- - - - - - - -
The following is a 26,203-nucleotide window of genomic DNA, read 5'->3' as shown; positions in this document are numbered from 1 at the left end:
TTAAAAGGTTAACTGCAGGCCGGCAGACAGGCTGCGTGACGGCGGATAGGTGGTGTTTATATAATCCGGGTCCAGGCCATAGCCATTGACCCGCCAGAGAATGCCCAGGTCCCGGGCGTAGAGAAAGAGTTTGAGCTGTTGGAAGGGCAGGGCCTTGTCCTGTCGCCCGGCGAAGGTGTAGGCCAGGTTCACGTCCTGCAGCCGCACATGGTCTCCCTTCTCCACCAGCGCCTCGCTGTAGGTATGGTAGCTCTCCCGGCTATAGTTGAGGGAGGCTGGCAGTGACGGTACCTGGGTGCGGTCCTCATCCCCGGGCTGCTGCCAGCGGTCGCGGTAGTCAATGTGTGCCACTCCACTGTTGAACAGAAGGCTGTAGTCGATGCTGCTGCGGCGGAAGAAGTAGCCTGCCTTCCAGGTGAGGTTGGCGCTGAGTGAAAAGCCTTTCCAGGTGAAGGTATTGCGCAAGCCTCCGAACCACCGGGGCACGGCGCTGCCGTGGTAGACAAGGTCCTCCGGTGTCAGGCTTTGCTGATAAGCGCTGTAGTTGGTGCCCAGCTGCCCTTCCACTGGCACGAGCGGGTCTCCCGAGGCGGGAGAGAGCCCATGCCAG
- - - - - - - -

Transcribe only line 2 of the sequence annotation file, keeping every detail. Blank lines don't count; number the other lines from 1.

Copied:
TTAAAAGGTTAACTGCAGGCCGGCAGACAGGCTGCGTGACGGCGGATAGGTGGTGTTTATATAATCCGGGTCCAGGCCATAGCCATTGACCCGCCAGAGAATGCCCAGGTCCCGGGCGTAGAGAAAGAGTTTGAGCTGTTGGAAGGGCAGGGCCTTGTCCTGTCGCCCGGCGAAGGTGTAGGCCAGGTTCACGTCCTGCAGCCGCACATGGTCTCCCTTCTCCACCAGCGCCTCGCTGTAGGTATGGTAGCTCTCCCGGCTATAGTTGAGGGAGGCTGGCAGTGACGGTACCTGGGTGCGGTCCTCATCCCCGGGCTGCTGCCAGCGGTCGCGGTAGTCAATGTGTGCCACTCCACTGTTGAACAGAAGGCTGTAGTCGATGCTGCTGCGGCGGAAGAAGTAGCCTGCCTTCCAGGTGAGGTTGGCGCTGAGTGAAAAGCCTTTCCAGGTGAAGGTATTGCGCAAGCCTCCGAACCACCGGGGCACGGCGCTGCCGTGGTAGACAAGGTCCTCCGGTGTCAGGCTTTGCTGATAAGCGCTGTAGTTGGTGCCCAGCTGCCCTTCCACTGGCACGAGCGGGTCTCCCGAGGCGGGAGAGAGCCCATGCCAG